The Archives have been open for over one hundred years and they have played a very large role in the way our cultural history has developed. They store vital information. Interestingly, on one side of my family there is a fellow member of parliament, a state parliamentarian, the Hon. Bob Such. He is related to me through a strange mixing of cousins. He is a third cousin, I think.


Mr Adams —Sounds like Tasmania.


Mr BRIGGS —Well, it is Adelaide. It turns out that the Hon. Bob Such has a link to the Hoods—my nanna was a Hood by birth. He compiled a family history in conjunction with my uncle, Barry Sharman from Mildura, a few years ago. It is a comprehensive history; it goes back to the 1860s, when the Hoods arrived from the UK. They settled in Gumeracha in South Australia, which is now in my electorate. They were the first pioneers who went up to Mildura—with the Chaffey brothers.


Mr Adams —They’re all Labor, aren’t they?


Mr BRIGGS —No, I don’t think Gumeracha has ever been Labor. Gumeracha, of course, was Tom Playford’s seat, Member for Lyons. He was the longest serving Premier in the country’s history.

This information was obtained through things like the archives. Both Barry Sharman and Bob Such were able to get information and research they could not possibly get if these archives were shut and moved to a central location in Canberra, Sydney or Melbourne. It is very eastern-states focused, but that is typical when you have Canberra based bureaucrats who are just penny-pinching, looking for any hollow log to make up for the shortfalls that unfortunately the Treasurer has foisted upon these departments with the massive spending spree that he has been on. This is an example of decisions made by the government at national level now affecting communities at the lower level.

There has been a great outcry in Adelaide and South Australia about this decision. It has caused a great deal of resentment, because again it seems that cities like Melbourne and Sydney—and in particular in this case Brisbane—escape the cuts. I remind the House that in 2001 the member for Griffith, the now Prime Minister, spoke very passionately in this place about the need to keep the archives office open in his electorate. It seems a little strange that the government has decided to shut down the archives in Adelaide, Hobart and Darwin but Brisbane has survived. So we are disappointed with this decision and thus I have moved this motion. I am very pleased that the member for Grey has decided to speak in favour of this motion as well. He has obviously had very similar feedback in his electorate in South Australia about the impact this decision will have. I will be interested in the contribution of the member for Lyons; I am sure he will be disappointed with the decision as far as Hobart goes as well. I am sure people in Darwin have had a similar reaction.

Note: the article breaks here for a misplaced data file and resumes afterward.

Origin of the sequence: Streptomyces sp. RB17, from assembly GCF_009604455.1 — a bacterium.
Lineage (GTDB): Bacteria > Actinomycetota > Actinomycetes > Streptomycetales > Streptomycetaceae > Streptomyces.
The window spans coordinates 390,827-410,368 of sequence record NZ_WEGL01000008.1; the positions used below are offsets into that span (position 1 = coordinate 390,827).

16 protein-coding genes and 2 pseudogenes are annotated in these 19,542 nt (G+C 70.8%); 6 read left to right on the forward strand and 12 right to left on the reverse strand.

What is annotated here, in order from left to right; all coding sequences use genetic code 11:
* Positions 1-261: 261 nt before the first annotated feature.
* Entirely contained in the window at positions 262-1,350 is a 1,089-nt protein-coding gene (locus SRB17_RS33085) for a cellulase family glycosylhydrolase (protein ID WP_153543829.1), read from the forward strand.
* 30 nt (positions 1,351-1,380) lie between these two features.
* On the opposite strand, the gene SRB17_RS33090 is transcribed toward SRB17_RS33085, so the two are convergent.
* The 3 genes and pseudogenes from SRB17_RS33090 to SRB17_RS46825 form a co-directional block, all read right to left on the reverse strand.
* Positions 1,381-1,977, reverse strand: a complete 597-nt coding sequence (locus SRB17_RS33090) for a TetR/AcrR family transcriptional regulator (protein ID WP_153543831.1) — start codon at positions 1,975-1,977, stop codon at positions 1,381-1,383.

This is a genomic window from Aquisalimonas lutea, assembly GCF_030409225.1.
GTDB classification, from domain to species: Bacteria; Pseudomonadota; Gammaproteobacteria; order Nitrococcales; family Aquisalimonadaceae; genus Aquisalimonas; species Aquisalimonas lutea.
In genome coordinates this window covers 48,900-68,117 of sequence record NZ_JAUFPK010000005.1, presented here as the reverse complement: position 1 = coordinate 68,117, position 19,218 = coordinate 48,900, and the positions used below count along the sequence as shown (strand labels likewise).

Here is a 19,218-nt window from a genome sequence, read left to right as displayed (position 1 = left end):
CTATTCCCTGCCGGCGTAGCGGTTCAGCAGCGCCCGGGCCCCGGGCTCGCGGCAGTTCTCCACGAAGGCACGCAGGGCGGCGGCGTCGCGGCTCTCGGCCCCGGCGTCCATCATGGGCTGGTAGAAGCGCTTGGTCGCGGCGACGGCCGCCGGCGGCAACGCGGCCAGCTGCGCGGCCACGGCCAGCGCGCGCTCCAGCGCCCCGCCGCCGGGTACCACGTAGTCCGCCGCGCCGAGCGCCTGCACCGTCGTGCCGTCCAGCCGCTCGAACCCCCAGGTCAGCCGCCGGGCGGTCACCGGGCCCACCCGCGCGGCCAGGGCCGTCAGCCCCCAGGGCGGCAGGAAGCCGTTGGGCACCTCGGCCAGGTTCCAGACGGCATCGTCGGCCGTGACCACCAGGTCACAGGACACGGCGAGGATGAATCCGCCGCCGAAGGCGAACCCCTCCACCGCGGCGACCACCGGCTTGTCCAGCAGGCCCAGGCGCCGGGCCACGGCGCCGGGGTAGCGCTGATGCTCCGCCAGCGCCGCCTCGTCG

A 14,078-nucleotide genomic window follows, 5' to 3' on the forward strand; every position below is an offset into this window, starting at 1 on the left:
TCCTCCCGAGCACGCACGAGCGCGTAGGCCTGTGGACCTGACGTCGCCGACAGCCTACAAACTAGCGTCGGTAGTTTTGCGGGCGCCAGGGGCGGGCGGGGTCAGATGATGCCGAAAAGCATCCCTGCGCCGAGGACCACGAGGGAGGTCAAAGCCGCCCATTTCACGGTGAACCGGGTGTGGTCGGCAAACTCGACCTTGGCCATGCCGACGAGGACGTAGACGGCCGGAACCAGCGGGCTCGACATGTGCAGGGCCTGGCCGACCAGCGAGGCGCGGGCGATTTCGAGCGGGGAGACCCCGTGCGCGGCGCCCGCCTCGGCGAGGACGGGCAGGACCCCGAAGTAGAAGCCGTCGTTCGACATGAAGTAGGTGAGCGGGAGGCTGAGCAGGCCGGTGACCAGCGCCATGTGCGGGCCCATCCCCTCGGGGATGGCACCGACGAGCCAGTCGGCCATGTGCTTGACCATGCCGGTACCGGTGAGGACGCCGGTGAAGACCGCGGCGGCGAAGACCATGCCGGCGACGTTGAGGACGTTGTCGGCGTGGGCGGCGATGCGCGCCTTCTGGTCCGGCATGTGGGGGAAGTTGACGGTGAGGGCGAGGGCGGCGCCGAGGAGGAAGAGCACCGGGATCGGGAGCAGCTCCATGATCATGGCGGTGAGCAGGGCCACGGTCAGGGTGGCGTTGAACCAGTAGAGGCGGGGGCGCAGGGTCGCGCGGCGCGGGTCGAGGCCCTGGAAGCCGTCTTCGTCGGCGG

We should not forget that archives are a very important part of the cultural fabric of our country. If we do not study our history, we risk forgetting it. One of the great things Australians do is honour the past. We do that through war-time records. We honour people who served our country with great monuments around the country as well. These archives contain information about people’s service, they contain information about migrant records and they have a great deal of the state’s and city’s history contained in them. If you simply up and move them to an eastern state on the basis of bureaucratic penny-pinching—just because they are a hollow log from where the government can steal back money to pay some of the massive debt that this country has built up—then that is a disaster for smaller states like South Australia, like Tasmania and like the Northern Territory. We hope very much that the public outrage, which is clear in South Australia at the moment, is enough to force the Rudd government to reconsider this decision. I know that the Labor members from South Australia are privately disappointed. I hope they are able to bring the same passion to this debate as the member for Griffith did in 2001.